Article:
The co-leader of Turkey's pro-Kurdish opposition party went on trial in Ankara Thursday on charges of links to outlawed Kurdish militants, after over a year behind bars in a case supporters say is politically motivated, his party said.
Selahattin Demirtas, co-chairman of the second largest opposition bloc the Peoples' Democratic Party (HDP), was detained in November 2016 and is charged with "managing a terror organisation" and "making propaganda for a terror group".
He faces up to 142 years in prison if convicted of links to the Kurdistan Workers' Party (PKK), an organisation outlawed by Turkey and its Western allies. The party says the accusations are politically motivated.
His trial got under way at Sincan prison complex in Ankara province, an HDP official told AFP, adding Demirtas was not present for the hearing.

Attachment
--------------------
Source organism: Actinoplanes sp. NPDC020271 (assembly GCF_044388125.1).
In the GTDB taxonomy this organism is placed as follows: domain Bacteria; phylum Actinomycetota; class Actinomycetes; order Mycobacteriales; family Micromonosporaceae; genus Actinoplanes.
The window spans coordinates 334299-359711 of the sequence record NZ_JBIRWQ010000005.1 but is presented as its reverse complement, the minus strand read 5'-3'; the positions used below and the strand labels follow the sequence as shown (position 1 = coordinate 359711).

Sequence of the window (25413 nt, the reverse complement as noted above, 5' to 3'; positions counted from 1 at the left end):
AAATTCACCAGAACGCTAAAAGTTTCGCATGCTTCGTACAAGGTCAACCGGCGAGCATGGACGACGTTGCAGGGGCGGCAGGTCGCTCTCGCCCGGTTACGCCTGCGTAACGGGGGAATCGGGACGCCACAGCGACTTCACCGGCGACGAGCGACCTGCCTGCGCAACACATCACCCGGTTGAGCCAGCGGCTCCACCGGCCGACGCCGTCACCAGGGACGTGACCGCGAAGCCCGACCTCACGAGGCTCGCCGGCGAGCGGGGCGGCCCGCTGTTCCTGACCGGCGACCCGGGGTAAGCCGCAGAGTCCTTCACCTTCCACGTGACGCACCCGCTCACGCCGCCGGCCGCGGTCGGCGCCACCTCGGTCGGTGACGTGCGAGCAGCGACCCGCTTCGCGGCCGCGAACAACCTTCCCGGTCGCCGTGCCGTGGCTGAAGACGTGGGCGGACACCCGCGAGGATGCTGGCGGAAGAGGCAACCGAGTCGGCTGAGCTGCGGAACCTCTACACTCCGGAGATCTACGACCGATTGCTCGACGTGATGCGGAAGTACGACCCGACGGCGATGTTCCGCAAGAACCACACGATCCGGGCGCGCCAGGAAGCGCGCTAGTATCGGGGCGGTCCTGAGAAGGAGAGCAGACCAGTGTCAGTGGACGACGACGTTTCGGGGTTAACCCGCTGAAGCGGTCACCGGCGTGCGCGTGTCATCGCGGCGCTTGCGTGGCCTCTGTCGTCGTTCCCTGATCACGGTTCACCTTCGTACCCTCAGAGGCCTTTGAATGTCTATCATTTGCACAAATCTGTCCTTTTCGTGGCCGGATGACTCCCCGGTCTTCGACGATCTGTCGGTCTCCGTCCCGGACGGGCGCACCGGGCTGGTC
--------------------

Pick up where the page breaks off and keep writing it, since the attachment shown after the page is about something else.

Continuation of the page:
The MP is being held in prison in the northwestern region of Edirne. The party has previously accused the justice ministry of preventing any court appearances by Demirtas.
Prior to his arrest, Demirtas was considered one of President Recep Tayyip Erdogan's major rivals, with oratory skills matching the firebrand Turkish head of state.
He led his party to success in June 2015 polls and surpassed the 10 percent threshold needed to enter parliament through winning not just support from Kurds but also liberals and the Turkish left. He repeated the success in snap polls of November of that year but with fewer MPs.
A dozen HDP MPs were detained at the same time as him but now nine remain in prison including Demirtas and former co-chair Figen Yuksekdag.
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